I think concrete is an excellent way to go for enclosure material as it can be extremely inert if done right, has high mass for the driver to work against and the high pressure generated by the driver(s) especially if they are large and/or high spl will be well contained with little/no flexing of the walls. However, it's also bloody heavy and makes mucking about with optimising placement hard.

Concrete can 'ring' though. Pick up a bit and hit it with a hammer to see what I mean. Perhaps if you build another enclosure, you could try using some aggregates and/or different mixes to minimise this. I'm sure a web search will turn up 'tons' of info on on different concrete formulas and thier performance. Also, concrete gives you the flexibilty to shape the outside any way that pleases you, and the inside in odd shapes to minimise standing waves, subs could be integrated into the house as parts of internal gardens, built as extensions to the fireplace, window seats etc, thin face bricks/granite/marble used on the outside to blend them in to the decor, or any of hundreds of possible finishes that have been developed for other purposes. There are also special flexible plywoods and steel, aluminium or cardboard tubes that can be used as forms to get the shape how you want it.

I have an old G.A.Briggs book on speakers that uses (mono) corner enclosures built out of bricks and getting good performance out of them.

Two other construction techniques to consider:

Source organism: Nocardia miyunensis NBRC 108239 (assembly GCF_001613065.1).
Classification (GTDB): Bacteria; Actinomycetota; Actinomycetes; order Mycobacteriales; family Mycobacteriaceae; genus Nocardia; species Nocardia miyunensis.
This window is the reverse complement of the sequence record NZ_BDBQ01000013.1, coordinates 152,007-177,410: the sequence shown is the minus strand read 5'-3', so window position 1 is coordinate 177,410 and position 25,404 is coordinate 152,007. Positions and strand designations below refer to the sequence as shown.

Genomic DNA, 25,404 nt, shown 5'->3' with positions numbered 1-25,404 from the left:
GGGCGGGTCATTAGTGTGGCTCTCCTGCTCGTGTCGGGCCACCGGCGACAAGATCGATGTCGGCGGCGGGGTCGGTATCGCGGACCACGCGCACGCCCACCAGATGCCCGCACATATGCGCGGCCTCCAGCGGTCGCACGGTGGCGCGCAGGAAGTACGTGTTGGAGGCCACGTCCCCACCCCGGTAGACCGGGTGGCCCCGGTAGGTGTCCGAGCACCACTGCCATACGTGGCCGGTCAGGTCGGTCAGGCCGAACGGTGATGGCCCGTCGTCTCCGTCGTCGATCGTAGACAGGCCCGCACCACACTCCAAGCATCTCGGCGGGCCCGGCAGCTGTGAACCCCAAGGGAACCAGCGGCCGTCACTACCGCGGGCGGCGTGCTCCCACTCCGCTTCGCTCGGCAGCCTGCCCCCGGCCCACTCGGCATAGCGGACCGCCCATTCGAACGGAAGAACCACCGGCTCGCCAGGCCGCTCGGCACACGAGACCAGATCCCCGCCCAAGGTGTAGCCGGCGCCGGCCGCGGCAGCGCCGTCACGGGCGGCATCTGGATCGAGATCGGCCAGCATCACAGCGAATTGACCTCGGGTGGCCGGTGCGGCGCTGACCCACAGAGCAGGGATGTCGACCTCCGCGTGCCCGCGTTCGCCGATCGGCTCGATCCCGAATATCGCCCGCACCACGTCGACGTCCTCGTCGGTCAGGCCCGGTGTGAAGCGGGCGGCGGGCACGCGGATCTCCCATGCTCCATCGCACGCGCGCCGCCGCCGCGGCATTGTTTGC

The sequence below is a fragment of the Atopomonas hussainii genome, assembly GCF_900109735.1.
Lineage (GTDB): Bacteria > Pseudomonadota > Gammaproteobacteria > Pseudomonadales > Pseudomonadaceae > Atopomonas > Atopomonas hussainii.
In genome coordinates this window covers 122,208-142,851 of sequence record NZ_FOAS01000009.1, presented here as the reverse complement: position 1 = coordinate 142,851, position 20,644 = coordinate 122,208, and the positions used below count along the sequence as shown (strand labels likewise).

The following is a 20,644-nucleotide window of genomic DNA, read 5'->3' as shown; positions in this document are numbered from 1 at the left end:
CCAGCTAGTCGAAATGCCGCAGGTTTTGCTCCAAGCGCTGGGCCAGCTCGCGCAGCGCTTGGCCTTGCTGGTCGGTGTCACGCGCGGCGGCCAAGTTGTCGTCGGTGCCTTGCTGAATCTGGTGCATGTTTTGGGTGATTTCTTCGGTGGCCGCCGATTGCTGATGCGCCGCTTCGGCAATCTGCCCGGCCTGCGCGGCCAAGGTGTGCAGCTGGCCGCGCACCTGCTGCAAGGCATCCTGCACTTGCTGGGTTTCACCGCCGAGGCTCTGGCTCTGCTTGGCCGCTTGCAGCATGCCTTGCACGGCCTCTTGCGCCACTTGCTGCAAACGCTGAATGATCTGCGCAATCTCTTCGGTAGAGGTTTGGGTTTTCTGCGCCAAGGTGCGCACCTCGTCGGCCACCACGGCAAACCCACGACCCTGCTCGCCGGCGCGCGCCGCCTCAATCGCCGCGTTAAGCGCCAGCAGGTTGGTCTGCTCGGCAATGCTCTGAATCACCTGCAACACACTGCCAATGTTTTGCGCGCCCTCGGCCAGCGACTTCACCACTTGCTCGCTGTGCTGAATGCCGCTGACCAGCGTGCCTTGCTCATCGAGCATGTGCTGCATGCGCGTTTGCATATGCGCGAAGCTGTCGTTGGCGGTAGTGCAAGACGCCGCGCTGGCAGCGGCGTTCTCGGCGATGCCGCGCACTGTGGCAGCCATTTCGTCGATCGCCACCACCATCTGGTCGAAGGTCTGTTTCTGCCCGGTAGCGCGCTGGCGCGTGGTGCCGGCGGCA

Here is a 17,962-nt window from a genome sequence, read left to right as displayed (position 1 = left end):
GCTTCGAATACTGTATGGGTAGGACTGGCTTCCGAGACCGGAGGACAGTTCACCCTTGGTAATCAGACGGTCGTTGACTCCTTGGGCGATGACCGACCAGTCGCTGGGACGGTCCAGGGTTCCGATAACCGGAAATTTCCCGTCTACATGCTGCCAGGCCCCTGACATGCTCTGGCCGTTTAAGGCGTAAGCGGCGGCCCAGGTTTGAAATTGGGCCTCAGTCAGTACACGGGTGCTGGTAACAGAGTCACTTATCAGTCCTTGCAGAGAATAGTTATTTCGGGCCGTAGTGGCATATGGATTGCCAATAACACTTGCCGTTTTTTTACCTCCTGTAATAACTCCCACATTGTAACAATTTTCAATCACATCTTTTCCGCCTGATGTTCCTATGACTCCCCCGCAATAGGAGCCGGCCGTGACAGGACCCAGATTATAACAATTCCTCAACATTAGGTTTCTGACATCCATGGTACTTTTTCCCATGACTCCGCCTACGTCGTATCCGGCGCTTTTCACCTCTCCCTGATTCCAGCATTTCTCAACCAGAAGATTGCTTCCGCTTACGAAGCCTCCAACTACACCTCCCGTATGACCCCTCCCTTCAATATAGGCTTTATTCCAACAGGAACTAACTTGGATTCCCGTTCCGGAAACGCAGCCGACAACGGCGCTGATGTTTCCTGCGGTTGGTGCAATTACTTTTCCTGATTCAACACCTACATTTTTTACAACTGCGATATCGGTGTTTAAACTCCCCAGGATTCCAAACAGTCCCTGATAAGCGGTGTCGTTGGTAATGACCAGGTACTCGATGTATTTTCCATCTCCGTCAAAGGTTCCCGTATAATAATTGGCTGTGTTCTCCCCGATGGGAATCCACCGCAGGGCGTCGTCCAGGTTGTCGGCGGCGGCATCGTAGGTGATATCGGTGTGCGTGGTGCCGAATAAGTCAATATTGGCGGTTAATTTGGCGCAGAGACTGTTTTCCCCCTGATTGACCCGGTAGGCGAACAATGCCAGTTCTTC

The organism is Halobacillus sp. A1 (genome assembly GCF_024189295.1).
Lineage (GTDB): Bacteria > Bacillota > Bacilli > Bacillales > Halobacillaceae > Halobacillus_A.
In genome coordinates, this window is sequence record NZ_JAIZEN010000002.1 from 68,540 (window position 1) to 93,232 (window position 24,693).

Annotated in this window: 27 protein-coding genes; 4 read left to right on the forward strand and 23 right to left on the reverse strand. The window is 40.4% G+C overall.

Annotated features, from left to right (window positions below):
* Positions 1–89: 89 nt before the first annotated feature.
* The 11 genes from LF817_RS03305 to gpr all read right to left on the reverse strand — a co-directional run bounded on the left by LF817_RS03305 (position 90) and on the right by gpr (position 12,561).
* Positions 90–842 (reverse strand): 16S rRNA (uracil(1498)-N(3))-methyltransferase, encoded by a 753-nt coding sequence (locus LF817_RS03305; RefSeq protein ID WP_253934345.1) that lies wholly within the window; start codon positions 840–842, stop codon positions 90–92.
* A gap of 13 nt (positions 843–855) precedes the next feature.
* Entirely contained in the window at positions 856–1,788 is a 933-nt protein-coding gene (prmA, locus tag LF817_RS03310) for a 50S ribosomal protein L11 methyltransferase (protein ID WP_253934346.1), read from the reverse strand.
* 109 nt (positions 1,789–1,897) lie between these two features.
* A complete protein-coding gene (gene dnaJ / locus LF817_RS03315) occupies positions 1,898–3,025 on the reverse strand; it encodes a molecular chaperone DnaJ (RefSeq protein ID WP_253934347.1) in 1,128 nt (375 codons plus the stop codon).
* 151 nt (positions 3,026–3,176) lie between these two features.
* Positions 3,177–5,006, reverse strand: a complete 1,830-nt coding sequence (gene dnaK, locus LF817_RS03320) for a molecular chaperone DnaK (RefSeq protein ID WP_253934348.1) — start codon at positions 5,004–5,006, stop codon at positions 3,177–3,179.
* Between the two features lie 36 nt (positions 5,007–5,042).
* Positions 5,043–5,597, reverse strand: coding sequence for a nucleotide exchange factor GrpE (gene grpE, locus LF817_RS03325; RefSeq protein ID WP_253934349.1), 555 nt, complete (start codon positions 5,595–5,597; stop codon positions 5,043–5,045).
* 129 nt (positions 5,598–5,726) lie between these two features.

- timber shells with a constrained layer of dry packed sand in between. Harder and more expensive to make than concrete, but has to possibility of being able to pour out the sand for house moves.
-autoclave concrete blocks, often called Hebels. These are very inert, and come in a range of block sizes, can be cut with a special saw, and are glued together. Very popular in parts of Europe and becoming more so in Australia. I am building a set of "false corners" for my Klipschorns out of them. www.hebel.com

HTH,
Cheers
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Old 5th March 2002, 06:19 PM   #6
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Quote:
Originally posted by JoeBob
I don't have experience, but I've heard of talk about making spherical enclosures with concrete. Using say a ball and submerging it in concrete and then removing the ball after it's dried. I'd like to try it myself, but I gotsta wait until summer
How about a fiberglass sphere? It would be pretty easy to wrap a beach ball (or what ever size) in fiberglass. Cut a hole for the driver and voila. Wouldn't the 'equal pressure on all sides' theory of the sherical shape apply to any material?